The Organizing Committee for the Olympic Games (OCOG) Paris 2024 has known from the first day. They knew it before knocking for the first time on the door of his premises in the 8th arrondissement of Paris : it will not be forgiven for any misconduct, especially on the issue of finances. A report from the Court of Auditors reminded it of this this week.
The document weighs its weight of remarks, figures and recommendations. No less than 137 pages. It was drafted after an on-site and off-site check, carried out between October 2019 and September 2020. Not surprisingly, it leaked into the media. The Canard Enchaîné, in particular, had a field day. With this unqualified title: “The expensive stadiums on track for Paris 2024”.
The only problem, but a significant one : the document that several media have seen is nothing more than a draft of a final report expected only early next year. This is only a provisional text, a report of observations. It lacks the elements of response by the OCOG Paris 2024.
Another concern : its data are often dated, sometimes incorrect. The financial magistrates of the Court of Auditors do not have a reputation for working with urgency. They took their time. Result: their figures and recommendations do not always take into account the “project review” initiated by the OCOG since the start of the pandemic. A vast saving plan supposed to cut 3 to 400 million euros in savings from the budget for the 2024 Paris Games.
However, the Parisian organizers do not take the matter lightly. They reacted as soon as the publication of the first articles in the media devoted to the document of the Court of Auditors on Tuesday, November 10th. You might as well put out the fire before it sets the roof ablaze.
Let’s be clear : the Court of Auditors’ pre-report does not add anything really new. It once again stresses the importance of staying on budget. The OCOG knows this. It points out the risks of cost overruns, particularly in terms of security, transport and cybersecurity. The OCOG knows this too. He suggests that revenue estimates may not be met, particularly on ticketing and marketing. Who does not know?
The OCOG’s responses ? They are also unsurprising. “The remarks on the “budgetary underestimates” correspond to working reflections dating from the first semester, shared with the Court, explained the organizing committee. We have since embarked on a major budget review which will be brought to the attention of the Court following validation by the Board of Directors mid-December.”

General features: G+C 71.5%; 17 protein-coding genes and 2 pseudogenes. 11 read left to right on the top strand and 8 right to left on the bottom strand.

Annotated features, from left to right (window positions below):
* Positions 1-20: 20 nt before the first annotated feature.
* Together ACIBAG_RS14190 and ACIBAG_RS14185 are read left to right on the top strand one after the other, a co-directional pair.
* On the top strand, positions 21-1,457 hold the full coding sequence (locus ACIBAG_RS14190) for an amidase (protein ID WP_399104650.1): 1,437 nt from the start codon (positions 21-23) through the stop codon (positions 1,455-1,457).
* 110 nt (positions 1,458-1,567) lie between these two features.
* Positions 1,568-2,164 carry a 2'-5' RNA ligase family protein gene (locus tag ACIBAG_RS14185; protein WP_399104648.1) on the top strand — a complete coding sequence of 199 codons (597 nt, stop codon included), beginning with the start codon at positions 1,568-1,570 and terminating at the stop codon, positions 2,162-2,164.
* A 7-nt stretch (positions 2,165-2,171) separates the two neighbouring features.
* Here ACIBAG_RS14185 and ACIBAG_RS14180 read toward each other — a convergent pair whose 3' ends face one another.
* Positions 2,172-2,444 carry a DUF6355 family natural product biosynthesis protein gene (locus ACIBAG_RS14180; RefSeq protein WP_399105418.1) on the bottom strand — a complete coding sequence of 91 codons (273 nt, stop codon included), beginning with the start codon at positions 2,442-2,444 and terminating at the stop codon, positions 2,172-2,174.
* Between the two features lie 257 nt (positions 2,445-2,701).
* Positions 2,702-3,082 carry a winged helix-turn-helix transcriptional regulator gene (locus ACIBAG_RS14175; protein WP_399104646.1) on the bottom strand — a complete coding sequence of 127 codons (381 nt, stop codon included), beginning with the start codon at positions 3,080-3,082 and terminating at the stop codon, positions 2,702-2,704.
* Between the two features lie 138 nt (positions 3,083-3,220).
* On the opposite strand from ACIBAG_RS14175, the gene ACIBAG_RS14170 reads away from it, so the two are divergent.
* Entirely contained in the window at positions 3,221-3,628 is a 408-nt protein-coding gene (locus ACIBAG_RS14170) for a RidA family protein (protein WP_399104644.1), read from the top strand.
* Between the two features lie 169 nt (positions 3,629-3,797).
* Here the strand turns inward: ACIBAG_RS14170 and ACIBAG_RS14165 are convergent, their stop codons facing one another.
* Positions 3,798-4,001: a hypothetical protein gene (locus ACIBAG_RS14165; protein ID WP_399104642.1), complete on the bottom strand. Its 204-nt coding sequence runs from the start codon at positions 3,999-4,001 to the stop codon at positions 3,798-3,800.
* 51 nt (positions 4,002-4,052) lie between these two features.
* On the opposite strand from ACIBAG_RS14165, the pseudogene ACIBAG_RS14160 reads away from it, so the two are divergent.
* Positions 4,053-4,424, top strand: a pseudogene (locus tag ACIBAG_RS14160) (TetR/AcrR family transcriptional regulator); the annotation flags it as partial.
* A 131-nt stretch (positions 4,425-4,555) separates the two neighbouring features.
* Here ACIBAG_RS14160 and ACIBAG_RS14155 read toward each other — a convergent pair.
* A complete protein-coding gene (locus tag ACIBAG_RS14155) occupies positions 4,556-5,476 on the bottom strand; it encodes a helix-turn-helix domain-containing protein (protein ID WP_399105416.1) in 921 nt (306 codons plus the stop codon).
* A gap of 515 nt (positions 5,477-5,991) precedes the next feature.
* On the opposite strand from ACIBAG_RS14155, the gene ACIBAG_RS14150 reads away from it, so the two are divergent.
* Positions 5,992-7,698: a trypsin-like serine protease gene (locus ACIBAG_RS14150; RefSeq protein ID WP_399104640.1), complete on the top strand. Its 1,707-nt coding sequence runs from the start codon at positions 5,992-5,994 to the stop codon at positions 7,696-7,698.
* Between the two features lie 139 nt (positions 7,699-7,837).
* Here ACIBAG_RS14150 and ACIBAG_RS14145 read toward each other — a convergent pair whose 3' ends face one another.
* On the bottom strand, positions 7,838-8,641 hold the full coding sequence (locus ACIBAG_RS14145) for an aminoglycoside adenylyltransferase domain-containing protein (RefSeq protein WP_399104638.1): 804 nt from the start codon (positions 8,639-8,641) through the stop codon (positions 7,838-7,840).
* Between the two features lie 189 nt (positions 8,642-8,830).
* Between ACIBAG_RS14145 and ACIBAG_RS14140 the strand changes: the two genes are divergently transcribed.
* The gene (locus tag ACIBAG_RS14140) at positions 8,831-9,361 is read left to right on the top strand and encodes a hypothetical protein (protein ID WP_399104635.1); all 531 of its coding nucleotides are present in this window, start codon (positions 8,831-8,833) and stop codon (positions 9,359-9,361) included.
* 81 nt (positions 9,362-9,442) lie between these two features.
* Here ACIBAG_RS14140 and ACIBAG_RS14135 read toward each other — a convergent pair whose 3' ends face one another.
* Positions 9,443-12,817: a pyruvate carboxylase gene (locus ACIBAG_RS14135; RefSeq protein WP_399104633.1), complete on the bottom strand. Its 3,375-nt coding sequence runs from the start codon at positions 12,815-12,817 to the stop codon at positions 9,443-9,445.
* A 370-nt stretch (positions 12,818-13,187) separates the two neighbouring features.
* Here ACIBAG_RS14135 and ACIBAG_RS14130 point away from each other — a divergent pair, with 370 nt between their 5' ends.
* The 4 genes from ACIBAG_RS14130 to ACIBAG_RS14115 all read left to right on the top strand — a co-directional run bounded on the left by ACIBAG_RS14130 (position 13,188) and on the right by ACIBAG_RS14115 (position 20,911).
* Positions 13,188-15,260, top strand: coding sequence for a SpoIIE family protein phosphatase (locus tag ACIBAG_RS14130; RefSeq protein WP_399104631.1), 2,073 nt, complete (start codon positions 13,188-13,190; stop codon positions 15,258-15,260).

To the question of a possible drop in revenue, the OCOG replied : “Regarding ticketing, our forecasts are based on cautious projections of attendance rates (an attendance rate of 85 %, i.e. 10 points below the levels observed in London in 2012). In the event of a pandemic, the entire Games model would be affected, so the entire cost structure would be reviewed in the event of the absence of an audience (declining cost of public reception, security, transportation, etc. .), and it would be premature to consider such an eventuality four years before the Games.”
Another question raised by the magistrates of the Court of Auditors : salaries. Nothing new there either. The financial magistrates wonder about the remuneration of the directors, between 120,000 and 245,000 euros gross per year. They wonder why Tony Estanguet’s chief of staff (Michaël Aloïsio) earns as much as the director general (Etienne Thobois). They note that the salaries of some executives have increased sharply between the application phase and the current period.
The chorus is known. But the OCOG responds. “Our goal is to attract the best talent capable of delivering the biggest event in the world in terms of visibility, complexity, organisational challenges. Paris 2024 is also an ephemeral enterprise. Bonuses and hiring conditions are among the levers of attractiveness of positions (…). The General Manager of the London 2012 Games was paid twice as much (as that of the Paris 2024 Games), with a variable portion of up to 75% (capped at 20% at Paris 2024, and level determined by the remuneration). The Court points out that the remuneration of the director of cabinet is at the same level as that of the director general; this information is incorrect. His pay is lower than that of some executive directors.”
Finally, the Court of Auditors seems to have coughed on discovering the invoice for the evening of revealing the logo of the Games, organized in part at the Grand Rex in Paris. It would have cost 1.089 million euros, for an initial budget of 800,000 euros. Expensive, indeed. But the OCOG spreads out its figures by playing on transparency : “The budget for the sole operation of revealing the emblem was indeed 1M € (the various tender documents provided for a range between 0.8 and 1.0 M €). The final expense was in fact 1089k €. But the “Emblem” budget was not just about the reveal operation, it also contained design and creation costs of 0.4m€, consumed at only 0.28m €. In total, for a budget of 1.4M €, a final expenditure of 1.369M €, in economy. The amount of this event is consistent with the nature of the stake: the creation of a brand and an international identity, with global reach, to materialize 5 years before the event. Our approach has been not to resort to buying advertising space and to bet on a very ambitious event. The total media impact is more than 3 million equivalent in the purchase of advertising space.”
A lot of noise about nothing, in short. But the OCOG will have to get used to it : the French administration is monitoring it closely and does not intend to lay him off. However, 97 % of its budget is provided by private funds. Paradoxical.